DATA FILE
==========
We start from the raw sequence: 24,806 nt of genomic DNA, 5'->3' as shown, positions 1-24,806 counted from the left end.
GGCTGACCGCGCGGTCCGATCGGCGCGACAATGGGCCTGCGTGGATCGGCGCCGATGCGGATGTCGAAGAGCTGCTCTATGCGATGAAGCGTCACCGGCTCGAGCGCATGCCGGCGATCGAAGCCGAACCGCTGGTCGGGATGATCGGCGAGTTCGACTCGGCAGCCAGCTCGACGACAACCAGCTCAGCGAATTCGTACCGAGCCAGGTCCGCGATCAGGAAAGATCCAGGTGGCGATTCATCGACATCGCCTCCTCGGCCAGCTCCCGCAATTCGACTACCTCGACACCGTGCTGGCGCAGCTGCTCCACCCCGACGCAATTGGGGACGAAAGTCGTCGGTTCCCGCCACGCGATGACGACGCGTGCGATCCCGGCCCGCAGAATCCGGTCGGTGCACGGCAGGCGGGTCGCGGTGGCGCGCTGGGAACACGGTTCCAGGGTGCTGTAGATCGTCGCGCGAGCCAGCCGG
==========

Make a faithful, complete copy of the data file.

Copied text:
We start from the raw sequence: 24,806 nt of genomic DNA, 5'->3' as shown, positions 1-24,806 counted from the left end.
GGCTGACCGCGCGGTCCGATCGGCGCGACAATGGGCCTGCGTGGATCGGCGCCGATGCGGATGTCGAAGAGCTGCTCTATGCGATGAAGCGTCACCGGCTCGAGCGCATGCCGGCGATCGAAGCCGAACCGCTGGTCGGGATGATCGGCGAGTTCGACTCGGCAGCCAGCTCGACGACAACCAGCTCAGCGAATTCGTACCGAGCCAGGTCCGCGATCAGGAAAGATCCAGGTGGCGATTCATCGACATCGCCTCCTCGGCCAGCTCCCGCAATTCGACTACCTCGACACCGTGCTGGCGCAGCTGCTCCACCCCGACGCAATTGGGGACGAAAGTCGTCGGTTCCCGCCACGCGATGACGACGCGTGCGATCCCGGCCCGCAGAATCCGGTCGGTGCACGGCAGGCGGGTCGCGGTGGCGCGCTGGGAACACGGTTCCAGGGTGCTGTAGATCGTCGCGCGAGCCAGCCGG